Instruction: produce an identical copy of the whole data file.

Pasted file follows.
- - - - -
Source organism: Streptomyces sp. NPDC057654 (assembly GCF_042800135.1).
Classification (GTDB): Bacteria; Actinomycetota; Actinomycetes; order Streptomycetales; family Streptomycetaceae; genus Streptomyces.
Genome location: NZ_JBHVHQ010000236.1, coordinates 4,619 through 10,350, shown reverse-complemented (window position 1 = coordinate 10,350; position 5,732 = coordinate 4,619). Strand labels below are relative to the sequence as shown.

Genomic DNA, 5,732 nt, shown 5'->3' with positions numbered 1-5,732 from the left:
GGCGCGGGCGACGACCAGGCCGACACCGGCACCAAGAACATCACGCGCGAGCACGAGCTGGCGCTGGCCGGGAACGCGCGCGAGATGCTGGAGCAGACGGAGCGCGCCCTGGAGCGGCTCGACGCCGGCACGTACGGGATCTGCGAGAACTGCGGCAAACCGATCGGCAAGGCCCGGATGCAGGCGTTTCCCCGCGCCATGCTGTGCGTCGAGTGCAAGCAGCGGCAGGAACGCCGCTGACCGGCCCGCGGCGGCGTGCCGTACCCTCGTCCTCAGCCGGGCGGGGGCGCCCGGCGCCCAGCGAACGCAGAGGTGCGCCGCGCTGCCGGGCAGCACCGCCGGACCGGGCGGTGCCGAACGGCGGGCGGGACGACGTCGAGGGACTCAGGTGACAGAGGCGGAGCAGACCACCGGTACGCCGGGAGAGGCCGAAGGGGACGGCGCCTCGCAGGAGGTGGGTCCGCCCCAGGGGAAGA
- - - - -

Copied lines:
Source organism: Streptomyces sp. NPDC057654 (assembly GCF_042800135.1).
Classification (GTDB): Bacteria; Actinomycetota; Actinomycetes; order Streptomycetales; family Streptomycetaceae; genus Streptomyces.
Genome location: NZ_JBHVHQ010000236.1, coordinates 4,619 through 10,350, shown reverse-complemented (window position 1 = coordinate 10,350; position 5,732 = coordinate 4,619). Strand labels below are relative to the sequence as shown.

Genomic DNA, 5,732 nt, shown 5'->3' with positions numbered 1-5,732 from the left:
GGCGCGGGCGACGACCAGGCCGACACCGGCACCAAGAACATCACGCGCGAGCACGAGCTGGCGCTGGCCGGGAACGCGCGCGAGATGCTGGAGCAGACGGAGCGCGCCCTGGAGCGGCTCGACGCCGGCACGTACGGGATCTGCGAGAACTGCGGCAAACCGATCGGCAAGGCCCGGATGCAGGCGTTTCCCCGCGCCATGCTGTGCGTCGAGTGCAAGCAGCGGCAGGAACGCCGCTGACCGGCCCGCGGCGGCGTGCCGTACCCTCGTCCTCAGCCGGGCGGGGGCGCCCGGCGCCCAGCGAACGCAGAGGTGCGCCGCGCTGCCGGGCAGCACCGCCGGACCGGGCGGTGCCGAACGGCGGGCGGGACGACGTCGAGGGACTCAGGTGACAGAGGCGGAGCAGACCACCGGTACGCCGGGAGAGGCCGAAGGGGACGGCGCCTCGCAGGAGGTGGGTCCGCCCCAGGGGAAGA